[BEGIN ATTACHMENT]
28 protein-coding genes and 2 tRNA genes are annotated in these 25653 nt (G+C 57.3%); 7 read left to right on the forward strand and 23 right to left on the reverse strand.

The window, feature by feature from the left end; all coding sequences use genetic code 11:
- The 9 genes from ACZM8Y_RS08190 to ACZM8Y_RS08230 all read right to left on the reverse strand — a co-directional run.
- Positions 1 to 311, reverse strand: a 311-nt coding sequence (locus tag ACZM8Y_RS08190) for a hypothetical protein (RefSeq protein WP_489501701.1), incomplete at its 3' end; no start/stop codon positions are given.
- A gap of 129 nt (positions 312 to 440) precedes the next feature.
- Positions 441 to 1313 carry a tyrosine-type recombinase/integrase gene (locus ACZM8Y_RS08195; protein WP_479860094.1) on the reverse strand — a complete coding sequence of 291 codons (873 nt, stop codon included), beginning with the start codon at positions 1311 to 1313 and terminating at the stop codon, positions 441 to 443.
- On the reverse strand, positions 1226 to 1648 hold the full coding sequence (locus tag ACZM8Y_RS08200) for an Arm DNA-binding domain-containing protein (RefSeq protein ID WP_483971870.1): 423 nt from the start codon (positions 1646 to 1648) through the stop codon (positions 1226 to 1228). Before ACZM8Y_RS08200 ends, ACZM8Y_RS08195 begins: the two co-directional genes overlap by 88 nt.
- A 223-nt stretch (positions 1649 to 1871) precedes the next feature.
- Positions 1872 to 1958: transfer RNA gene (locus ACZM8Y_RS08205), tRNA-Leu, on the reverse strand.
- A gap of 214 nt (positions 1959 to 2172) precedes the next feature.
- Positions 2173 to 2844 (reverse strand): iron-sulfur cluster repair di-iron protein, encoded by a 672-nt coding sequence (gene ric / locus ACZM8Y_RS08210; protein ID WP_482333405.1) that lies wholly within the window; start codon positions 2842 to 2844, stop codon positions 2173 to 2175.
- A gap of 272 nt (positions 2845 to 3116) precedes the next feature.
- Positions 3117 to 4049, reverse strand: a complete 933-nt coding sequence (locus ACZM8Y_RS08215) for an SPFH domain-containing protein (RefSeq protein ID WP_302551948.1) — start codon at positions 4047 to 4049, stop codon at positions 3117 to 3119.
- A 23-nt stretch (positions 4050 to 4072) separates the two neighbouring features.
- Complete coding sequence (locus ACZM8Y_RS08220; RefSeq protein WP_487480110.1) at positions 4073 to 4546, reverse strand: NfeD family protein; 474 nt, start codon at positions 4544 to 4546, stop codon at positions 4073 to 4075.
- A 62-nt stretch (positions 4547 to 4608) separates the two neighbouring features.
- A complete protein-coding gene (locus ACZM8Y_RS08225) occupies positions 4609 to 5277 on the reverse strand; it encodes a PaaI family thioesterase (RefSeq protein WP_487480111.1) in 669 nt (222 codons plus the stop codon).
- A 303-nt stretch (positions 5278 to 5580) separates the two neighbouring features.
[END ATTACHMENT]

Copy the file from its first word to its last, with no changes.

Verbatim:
28 protein-coding genes and 2 tRNA genes are annotated in these 25653 nt (G+C 57.3%); 7 read left to right on the forward strand and 23 right to left on the reverse strand.

The window, feature by feature from the left end; all coding sequences use genetic code 11:
- The 9 genes from ACZM8Y_RS08190 to ACZM8Y_RS08230 all read right to left on the reverse strand — a co-directional run.
- Positions 1 to 311, reverse strand: a 311-nt coding sequence (locus tag ACZM8Y_RS08190) for a hypothetical protein (RefSeq protein WP_489501701.1), incomplete at its 3' end; no start/stop codon positions are given.
- A gap of 129 nt (positions 312 to 440) precedes the next feature.
- Positions 441 to 1313 carry a tyrosine-type recombinase/integrase gene (locus ACZM8Y_RS08195; protein WP_479860094.1) on the reverse strand — a complete coding sequence of 291 codons (873 nt, stop codon included), beginning with the start codon at positions 1311 to 1313 and terminating at the stop codon, positions 441 to 443.
- On the reverse strand, positions 1226 to 1648 hold the full coding sequence (locus tag ACZM8Y_RS08200) for an Arm DNA-binding domain-containing protein (RefSeq protein ID WP_483971870.1): 423 nt from the start codon (positions 1646 to 1648) through the stop codon (positions 1226 to 1228). Before ACZM8Y_RS08200 ends, ACZM8Y_RS08195 begins: the two co-directional genes overlap by 88 nt.
- A 223-nt stretch (positions 1649 to 1871) precedes the next feature.
- Positions 1872 to 1958: transfer RNA gene (locus ACZM8Y_RS08205), tRNA-Leu, on the reverse strand.
- A gap of 214 nt (positions 1959 to 2172) precedes the next feature.
- Positions 2173 to 2844 (reverse strand): iron-sulfur cluster repair di-iron protein, encoded by a 672-nt coding sequence (gene ric / locus ACZM8Y_RS08210; protein ID WP_482333405.1) that lies wholly within the window; start codon positions 2842 to 2844, stop codon positions 2173 to 2175.
- A gap of 272 nt (positions 2845 to 3116) precedes the next feature.
- Positions 3117 to 4049, reverse strand: a complete 933-nt coding sequence (locus ACZM8Y_RS08215) for an SPFH domain-containing protein (RefSeq protein ID WP_302551948.1) — start codon at positions 4047 to 4049, stop codon at positions 3117 to 3119.
- A 23-nt stretch (positions 4050 to 4072) separates the two neighbouring features.
- Complete coding sequence (locus ACZM8Y_RS08220; RefSeq protein WP_487480110.1) at positions 4073 to 4546, reverse strand: NfeD family protein; 474 nt, start codon at positions 4544 to 4546, stop codon at positions 4073 to 4075.
- A 62-nt stretch (positions 4547 to 4608) separates the two neighbouring features.
- A complete protein-coding gene (locus ACZM8Y_RS08225) occupies positions 4609 to 5277 on the reverse strand; it encodes a PaaI family thioesterase (RefSeq protein WP_487480111.1) in 669 nt (222 codons plus the stop codon).
- A 303-nt stretch (positions 5278 to 5580) separates the two neighbouring features.